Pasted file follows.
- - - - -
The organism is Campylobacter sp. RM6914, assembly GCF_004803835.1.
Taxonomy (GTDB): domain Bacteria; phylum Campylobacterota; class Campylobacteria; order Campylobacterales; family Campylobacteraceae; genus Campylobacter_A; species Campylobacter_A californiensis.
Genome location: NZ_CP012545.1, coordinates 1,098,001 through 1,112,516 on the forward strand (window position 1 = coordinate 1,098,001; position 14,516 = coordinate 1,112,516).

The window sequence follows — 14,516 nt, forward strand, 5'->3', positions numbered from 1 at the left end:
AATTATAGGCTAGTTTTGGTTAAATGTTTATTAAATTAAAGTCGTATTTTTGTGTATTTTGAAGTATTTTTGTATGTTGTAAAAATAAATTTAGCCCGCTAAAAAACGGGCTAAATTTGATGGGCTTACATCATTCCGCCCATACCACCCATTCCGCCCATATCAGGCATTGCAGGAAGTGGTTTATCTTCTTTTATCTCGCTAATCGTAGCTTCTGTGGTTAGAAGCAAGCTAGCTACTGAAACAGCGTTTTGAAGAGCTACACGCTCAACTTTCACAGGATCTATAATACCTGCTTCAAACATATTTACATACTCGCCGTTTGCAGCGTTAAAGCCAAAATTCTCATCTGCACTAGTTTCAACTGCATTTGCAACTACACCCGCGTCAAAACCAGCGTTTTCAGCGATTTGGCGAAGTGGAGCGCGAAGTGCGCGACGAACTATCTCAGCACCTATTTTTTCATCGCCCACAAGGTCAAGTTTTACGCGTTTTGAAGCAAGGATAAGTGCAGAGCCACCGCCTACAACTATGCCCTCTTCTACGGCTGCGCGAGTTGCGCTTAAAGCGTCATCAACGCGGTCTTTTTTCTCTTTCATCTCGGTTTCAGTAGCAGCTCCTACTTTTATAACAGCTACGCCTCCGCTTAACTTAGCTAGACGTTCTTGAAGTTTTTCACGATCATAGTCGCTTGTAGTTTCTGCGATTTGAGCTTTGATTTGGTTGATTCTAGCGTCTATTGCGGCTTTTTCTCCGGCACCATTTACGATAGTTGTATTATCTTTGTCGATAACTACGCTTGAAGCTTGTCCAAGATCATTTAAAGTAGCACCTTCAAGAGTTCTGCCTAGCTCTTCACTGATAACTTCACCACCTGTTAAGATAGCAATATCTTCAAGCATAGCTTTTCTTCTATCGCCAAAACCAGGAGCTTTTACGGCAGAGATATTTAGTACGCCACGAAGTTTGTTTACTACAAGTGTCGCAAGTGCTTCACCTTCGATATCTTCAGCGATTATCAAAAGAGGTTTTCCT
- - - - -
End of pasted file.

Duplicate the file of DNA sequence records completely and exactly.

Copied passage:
The organism is Campylobacter sp. RM6914, assembly GCF_004803835.1.
Taxonomy (GTDB): domain Bacteria; phylum Campylobacterota; class Campylobacteria; order Campylobacterales; family Campylobacteraceae; genus Campylobacter_A; species Campylobacter_A californiensis.
Genome location: NZ_CP012545.1, coordinates 1,098,001 through 1,112,516 on the forward strand (window position 1 = coordinate 1,098,001; position 14,516 = coordinate 1,112,516).

The window sequence follows — 14,516 nt, forward strand, 5'->3', positions numbered from 1 at the left end:
AATTATAGGCTAGTTTTGGTTAAATGTTTATTAAATTAAAGTCGTATTTTTGTGTATTTTGAAGTATTTTTGTATGTTGTAAAAATAAATTTAGCCCGCTAAAAAACGGGCTAAATTTGATGGGCTTACATCATTCCGCCCATACCACCCATTCCGCCCATATCAGGCATTGCAGGAAGTGGTTTATCTTCTTTTATCTCGCTAATCGTAGCTTCTGTGGTTAGAAGCAAGCTAGCTACTGAAACAGCGTTTTGAAGAGCTACACGCTCAACTTTCACAGGATCTATAATACCTGCTTCAAACATATTTACATACTCGCCGTTTGCAGCGTTAAAGCCAAAATTCTCATCTGCACTAGTTTCAACTGCATTTGCAACTACACCCGCGTCAAAACCAGCGTTTTCAGCGATTTGGCGAAGTGGAGCGCGAAGTGCGCGACGAACTATCTCAGCACCTATTTTTTCATCGCCCACAAGGTCAAGTTTTACGCGTTTTGAAGCAAGGATAAGTGCAGAGCCACCGCCTACAACTATGCCCTCTTCTACGGCTGCGCGAGTTGCGCTTAAAGCGTCATCAACGCGGTCTTTTTTCTCTTTCATCTCGGTTTCAGTAGCAGCTCCTACTTTTATAACAGCTACGCCTCCGCTTAACTTAGCTAGACGTTCTTGAAGTTTTTCACGATCATAGTCGCTTGTAGTTTCTGCGATTTGAGCTTTGATTTGGTTGATTCTAGCGTCTATTGCGGCTTTTTCTCCGGCACCATTTACGATAGTTGTATTATCTTTGTCGATAACTACGCTTGAAGCTTGTCCAAGATCATTTAAAGTAGCACCTTCAAGAGTTCTGCCTAGCTCTTCACTGATAACTTCACCACCTGTTAAGATAGCAATATCTTCAAGCATAGCTTTTCTTCTATCGCCAAAACCAGGAGCTTTTACGGCAGAGATATTTAGTACGCCACGAAGTTTGTTTACTACAAGTGTCGCAAGTGCTTCACCTTCGATATCTTCAGCGATTATCAAAAGAGGTTTTCCT